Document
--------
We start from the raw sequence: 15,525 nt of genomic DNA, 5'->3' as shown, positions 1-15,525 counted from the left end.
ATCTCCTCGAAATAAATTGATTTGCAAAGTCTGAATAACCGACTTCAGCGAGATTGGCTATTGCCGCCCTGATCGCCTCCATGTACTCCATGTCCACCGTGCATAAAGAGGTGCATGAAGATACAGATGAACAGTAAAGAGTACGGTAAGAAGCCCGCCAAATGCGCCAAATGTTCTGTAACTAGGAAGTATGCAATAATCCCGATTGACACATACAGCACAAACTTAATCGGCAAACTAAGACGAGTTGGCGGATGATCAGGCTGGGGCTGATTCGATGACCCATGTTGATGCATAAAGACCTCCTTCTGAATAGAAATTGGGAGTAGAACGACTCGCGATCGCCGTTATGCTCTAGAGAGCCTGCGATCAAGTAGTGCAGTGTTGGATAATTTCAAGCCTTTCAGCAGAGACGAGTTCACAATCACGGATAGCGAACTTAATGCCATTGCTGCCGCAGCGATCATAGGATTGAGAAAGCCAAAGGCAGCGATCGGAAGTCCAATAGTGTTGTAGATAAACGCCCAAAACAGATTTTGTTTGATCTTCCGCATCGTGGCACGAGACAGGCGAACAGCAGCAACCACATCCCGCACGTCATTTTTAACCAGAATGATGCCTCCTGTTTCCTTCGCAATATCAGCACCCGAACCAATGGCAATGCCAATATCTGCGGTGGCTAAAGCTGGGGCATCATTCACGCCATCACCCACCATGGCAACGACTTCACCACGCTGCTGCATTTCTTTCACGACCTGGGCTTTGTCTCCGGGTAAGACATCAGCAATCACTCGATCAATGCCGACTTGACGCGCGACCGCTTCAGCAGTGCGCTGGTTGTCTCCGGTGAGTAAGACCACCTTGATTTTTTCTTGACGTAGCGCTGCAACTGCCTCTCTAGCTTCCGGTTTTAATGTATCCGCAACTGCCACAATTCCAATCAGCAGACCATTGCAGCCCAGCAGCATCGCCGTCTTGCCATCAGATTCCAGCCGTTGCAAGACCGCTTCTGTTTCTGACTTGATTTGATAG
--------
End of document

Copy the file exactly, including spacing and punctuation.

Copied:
We start from the raw sequence: 15,525 nt of genomic DNA, 5'->3' as shown, positions 1-15,525 counted from the left end.
ATCTCCTCGAAATAAATTGATTTGCAAAGTCTGAATAACCGACTTCAGCGAGATTGGCTATTGCCGCCCTGATCGCCTCCATGTACTCCATGTCCACCGTGCATAAAGAGGTGCATGAAGATACAGATGAACAGTAAAGAGTACGGTAAGAAGCCCGCCAAATGCGCCAAATGTTCTGTAACTAGGAAGTATGCAATAATCCCGATTGACACATACAGCACAAACTTAATCGGCAAACTAAGACGAGTTGGCGGATGATCAGGCTGGGGCTGATTCGATGACCCATGTTGATGCATAAAGACCTCCTTCTGAATAGAAATTGGGAGTAGAACGACTCGCGATCGCCGTTATGCTCTAGAGAGCCTGCGATCAAGTAGTGCAGTGTTGGATAATTTCAAGCCTTTCAGCAGAGACGAGTTCACAATCACGGATAGCGAACTTAATGCCATTGCTGCCGCAGCGATCATAGGATTGAGAAAGCCAAAGGCAGCGATCGGAAGTCCAATAGTGTTGTAGATAAACGCCCAAAACAGATTTTGTTTGATCTTCCGCATCGTGGCACGAGACAGGCGAACAGCAGCAACCACATCCCGCACGTCATTTTTAACCAGAATGATGCCTCCTGTTTCCTTCGCAATATCAGCACCCGAACCAATGGCAATGCCAATATCTGCGGTGGCTAAAGCTGGGGCATCATTCACGCCATCACCCACCATGGCAACGACTTCACCACGCTGCTGCATTTCTTTCACGACCTGGGCTTTGTCTCCGGGTAAGACATCAGCAATCACTCGATCAATGCCGACTTGACGCGCGACCGCTTCAGCAGTGCGCTGGTTGTCTCCGGTGAGTAAGACCACCTTGATTTTTTCTTGACGTAGCGCTGCAACTGCCTCTCTAGCTTCCGGTTTTAATGTATCCGCAACTGCCACAATTCCAATCAGCAGACCATTGCAGCCCAGCAGCATCGCCGTCTTGCCATCAGATTCCAGCCGTTGCAAGACCGCTTCTGTTTCTGACTTGATTTGATAG